“13 Minutes”

CHARACTERS

BETHANY                              Owner of Refresh, Inc.
SAM                                           Potential customer for Refresh, Inc.

PLACE

A medical office

At Rise:                    SAM stands outside the door of Refresh, Inc. and holds a newspaper open. He reads outloud.

SAM

Craving oblivion? Keep your options open. See if oblivion is really what you’re after, or just a good rest. Our gun uses a clinically-tested ray instead of a bullet, so you decide how many hours of safe, monitored “death” you need. Wake up refreshed, ready to face the world again. Reasonable rates. Completely confidential. Hygienic.

                    (He considers for a moment, drops the paper and walks into Refresh, Inc. A woman in nurse’s scrubs stands behind a counter staring at a computer screen. Behind her are a number of closed doors, some with red lights, others green. The man walks in. The woman looks up and smiles.)

BETHANY

Hi there. What can I do for you today?

SAM

I read your ad in the paper and I was wondering. What happens … what happens if you don’t set a time to undo the rays’ effects?

BETHANY

No worries. A default wake-up revives the customer in 24 hours, so there’s no chance of an accident.

SAM

Can you override that?

BETHANY

I could, but I won’t. You could die.

SAM

I know.

BETHANY

I’m not sure you understand what we do here. Refresh, Inc.’s mission is to prevent intentional deaths, not cause them. It’s an epidemic. Did you know that someone kills themselves in America every twelve minutes.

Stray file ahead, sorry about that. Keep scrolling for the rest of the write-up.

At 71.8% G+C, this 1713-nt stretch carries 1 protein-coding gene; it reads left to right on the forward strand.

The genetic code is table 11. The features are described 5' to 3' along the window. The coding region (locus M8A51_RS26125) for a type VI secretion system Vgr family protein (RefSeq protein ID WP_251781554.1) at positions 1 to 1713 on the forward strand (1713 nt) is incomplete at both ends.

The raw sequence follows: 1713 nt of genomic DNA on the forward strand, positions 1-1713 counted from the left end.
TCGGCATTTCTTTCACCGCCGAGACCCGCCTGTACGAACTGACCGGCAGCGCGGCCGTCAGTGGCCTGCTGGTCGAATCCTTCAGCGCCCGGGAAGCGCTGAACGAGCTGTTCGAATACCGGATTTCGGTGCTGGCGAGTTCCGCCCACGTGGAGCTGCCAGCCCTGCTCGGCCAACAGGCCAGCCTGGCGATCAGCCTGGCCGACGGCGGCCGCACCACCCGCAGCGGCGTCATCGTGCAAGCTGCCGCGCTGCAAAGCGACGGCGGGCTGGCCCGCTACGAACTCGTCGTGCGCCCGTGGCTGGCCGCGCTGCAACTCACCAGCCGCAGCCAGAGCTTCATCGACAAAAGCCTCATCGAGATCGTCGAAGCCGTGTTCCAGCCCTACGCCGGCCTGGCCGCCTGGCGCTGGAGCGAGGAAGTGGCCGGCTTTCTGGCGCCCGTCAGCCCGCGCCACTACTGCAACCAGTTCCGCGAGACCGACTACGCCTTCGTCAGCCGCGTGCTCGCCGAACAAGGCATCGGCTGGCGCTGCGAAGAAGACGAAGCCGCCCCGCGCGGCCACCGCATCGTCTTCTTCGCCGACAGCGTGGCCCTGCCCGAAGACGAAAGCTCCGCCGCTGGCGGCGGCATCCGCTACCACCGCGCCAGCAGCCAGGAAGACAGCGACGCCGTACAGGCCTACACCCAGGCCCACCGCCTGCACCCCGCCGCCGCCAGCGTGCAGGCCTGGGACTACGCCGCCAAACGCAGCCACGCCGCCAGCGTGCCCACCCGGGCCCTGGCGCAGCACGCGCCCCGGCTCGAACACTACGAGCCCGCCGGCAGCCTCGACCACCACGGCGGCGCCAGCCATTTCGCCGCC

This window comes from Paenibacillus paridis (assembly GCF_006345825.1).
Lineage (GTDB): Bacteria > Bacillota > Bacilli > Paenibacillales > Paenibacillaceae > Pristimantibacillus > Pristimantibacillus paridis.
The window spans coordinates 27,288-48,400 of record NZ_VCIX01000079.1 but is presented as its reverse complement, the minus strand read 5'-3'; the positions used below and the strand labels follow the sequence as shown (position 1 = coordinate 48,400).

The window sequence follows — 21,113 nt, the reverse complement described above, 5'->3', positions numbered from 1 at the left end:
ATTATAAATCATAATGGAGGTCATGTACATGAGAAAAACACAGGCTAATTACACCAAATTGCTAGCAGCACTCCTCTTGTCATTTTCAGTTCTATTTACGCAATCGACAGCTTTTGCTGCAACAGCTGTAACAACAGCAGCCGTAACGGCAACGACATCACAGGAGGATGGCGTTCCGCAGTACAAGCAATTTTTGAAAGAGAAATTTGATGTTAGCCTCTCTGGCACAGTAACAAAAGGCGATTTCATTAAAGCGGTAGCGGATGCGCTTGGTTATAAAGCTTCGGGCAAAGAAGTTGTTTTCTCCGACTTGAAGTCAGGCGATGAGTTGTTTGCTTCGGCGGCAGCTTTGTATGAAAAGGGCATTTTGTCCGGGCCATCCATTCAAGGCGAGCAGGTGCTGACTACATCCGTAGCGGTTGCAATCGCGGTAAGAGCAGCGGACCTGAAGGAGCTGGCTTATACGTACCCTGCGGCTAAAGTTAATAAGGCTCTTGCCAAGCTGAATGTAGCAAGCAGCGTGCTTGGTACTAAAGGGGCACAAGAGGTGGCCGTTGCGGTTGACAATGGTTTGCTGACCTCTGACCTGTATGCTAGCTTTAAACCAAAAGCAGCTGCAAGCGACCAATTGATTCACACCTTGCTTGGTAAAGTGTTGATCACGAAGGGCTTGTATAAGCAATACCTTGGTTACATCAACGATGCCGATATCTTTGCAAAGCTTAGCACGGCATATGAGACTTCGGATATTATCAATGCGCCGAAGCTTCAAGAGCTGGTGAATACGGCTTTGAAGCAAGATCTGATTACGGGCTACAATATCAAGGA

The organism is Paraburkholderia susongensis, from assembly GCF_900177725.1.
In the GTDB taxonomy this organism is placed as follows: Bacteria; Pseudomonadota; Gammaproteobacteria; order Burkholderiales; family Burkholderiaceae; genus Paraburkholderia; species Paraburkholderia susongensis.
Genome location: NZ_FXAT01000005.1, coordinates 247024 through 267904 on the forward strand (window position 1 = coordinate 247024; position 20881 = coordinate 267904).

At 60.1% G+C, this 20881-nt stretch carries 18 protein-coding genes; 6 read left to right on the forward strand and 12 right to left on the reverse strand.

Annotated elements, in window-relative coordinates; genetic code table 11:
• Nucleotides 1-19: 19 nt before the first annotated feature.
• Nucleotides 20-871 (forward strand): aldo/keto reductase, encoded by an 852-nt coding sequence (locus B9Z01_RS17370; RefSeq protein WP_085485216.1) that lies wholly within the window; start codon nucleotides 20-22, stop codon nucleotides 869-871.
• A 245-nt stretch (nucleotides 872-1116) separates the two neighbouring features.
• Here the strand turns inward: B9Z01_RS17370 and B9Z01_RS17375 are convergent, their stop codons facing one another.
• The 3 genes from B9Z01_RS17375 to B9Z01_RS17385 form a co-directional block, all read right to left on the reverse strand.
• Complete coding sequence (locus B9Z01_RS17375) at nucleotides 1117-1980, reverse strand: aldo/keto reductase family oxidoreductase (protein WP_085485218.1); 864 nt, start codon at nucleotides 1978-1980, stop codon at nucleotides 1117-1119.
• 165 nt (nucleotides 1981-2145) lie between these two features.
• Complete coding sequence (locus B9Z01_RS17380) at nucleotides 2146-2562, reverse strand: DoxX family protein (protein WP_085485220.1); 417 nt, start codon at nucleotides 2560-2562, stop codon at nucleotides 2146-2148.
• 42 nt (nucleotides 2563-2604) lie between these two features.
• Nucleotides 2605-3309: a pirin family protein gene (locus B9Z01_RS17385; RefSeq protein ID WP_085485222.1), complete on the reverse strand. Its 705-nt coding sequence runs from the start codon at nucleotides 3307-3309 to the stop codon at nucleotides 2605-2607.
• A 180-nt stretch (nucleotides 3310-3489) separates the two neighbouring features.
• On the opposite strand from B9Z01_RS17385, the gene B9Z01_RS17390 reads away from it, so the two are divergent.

SAM

I’m surprised it’s not more often. Have you any idea what it’s like out there?

BETHANY

I know. It’s bad. But we can survive it, in the same way you can survive how you’re feeling right now.

SAM

Please. I’ll pay you double. Cash.

BETHANY

No. Experience a safe suicide here, then return to your life. Tell me your name.

SAM

Sam.

BETHANY

Sam, I’m Bethany. Tell me. Do you have family? Children?

SAM

I suppose. Two teenage girls.

BETHANY

You’ll devastate those kids if you commit suicide. If you can’t think of yourself, think of them.

SAM

I am thinking of them. I’ll be one less carbon footprint on the planet. You’d be doing a great service to everyone if you just turned off the safety mechanism and let me drift away.

BETHANY

No. That would be murder. Think of me if you can’t think of anyone else. Think of my franchise.

SAM

I’ll sign anything you want. I’ll get it notarized.

BETHANY

Go to a state that allows it. Find a doctor.

SAM

I am a doctor.

BETHANY

Then what are you waiting for? Just write yourself a prescription and be done with it.

SAM

I can’t. I’m afraid of throwing up. I need your help.

BETHANY

I’ll help by giving you this number to call for depression.

SAM

I don’t have depression. I have a diagnosis. A bad one. I’m just waiting to die, and I hate waiting.

BETHANY

I’m so sorry. Many terminally ill come here thinking they’d like to end it, but leave with a renewed purpose for the time they have left. May I ask? Cancer?

SAM

No. Human mortality.

BETHANY